Marlene Dumas is a painter known for depicting the human figure. She often questions the representation of women. A woman herself, frequently painting female nudes, she is conscious of her position within the history of art. In Barbie she portrays an idealized female stereotype found in mass culture, the Barbie doll. But in Dumas' representation it includes critique: here Barbie is vapid and empty. This exemplifies Dumas' view of the doll and its possibly negative role model for women. The thin layers and dashes of colour imbue the portrait with a haunting quality, as if it were an apparition or a ghost, which emphasizes Barbie's hollowness. The image can additionally be considered a portrait of Barbie's psyche. This portrayal thus shows an 'ideal beauty' as well as a lack of character. This differs from a traditional portrait, which attempts to convey a sitter's unique personality. The emptiness and false idealism together compose the conception of the Barbie doll in society.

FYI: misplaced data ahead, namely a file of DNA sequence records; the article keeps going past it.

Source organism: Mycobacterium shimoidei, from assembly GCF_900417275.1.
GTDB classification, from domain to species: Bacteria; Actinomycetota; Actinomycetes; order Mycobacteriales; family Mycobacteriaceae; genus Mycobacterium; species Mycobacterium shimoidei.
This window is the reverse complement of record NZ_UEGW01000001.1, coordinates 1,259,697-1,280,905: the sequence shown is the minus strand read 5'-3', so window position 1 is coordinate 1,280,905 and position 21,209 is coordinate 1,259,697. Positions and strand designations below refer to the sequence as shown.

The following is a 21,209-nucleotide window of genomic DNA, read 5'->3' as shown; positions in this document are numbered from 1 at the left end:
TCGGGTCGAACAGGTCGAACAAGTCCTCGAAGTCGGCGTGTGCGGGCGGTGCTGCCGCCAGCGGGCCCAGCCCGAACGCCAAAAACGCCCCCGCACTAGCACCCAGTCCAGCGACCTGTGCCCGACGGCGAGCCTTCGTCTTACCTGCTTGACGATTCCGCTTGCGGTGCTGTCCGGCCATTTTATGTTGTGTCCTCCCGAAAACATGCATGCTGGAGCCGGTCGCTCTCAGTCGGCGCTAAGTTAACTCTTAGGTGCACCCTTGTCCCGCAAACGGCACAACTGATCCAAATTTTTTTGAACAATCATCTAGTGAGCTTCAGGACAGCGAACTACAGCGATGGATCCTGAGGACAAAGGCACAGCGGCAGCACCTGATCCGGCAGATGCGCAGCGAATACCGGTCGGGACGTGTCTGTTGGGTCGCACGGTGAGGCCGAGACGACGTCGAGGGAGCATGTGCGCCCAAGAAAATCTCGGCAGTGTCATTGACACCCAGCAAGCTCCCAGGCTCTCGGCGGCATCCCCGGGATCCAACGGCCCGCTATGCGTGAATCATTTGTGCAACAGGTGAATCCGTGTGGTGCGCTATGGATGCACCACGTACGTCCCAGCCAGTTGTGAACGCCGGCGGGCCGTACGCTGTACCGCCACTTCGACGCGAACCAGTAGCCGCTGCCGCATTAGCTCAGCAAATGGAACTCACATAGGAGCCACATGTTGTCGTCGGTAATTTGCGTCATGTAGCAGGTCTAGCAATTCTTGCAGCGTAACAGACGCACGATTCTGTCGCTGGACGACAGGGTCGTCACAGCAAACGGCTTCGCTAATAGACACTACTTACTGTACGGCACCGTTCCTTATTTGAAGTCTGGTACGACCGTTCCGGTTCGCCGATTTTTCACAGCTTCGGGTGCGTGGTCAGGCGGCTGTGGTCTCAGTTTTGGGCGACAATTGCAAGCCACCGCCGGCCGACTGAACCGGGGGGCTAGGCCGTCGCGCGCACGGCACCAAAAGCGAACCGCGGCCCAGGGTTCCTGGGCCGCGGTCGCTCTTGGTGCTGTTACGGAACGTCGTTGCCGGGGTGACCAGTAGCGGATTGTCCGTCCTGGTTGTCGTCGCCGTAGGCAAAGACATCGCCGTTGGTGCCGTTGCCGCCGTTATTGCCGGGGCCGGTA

© M. Dumas 2005

Makers

Collection

Prints

Production date

1997

Library

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Dimensions

50.2 x 38.2cm.

Material

lithograph on paper

Object number

1997.1.0191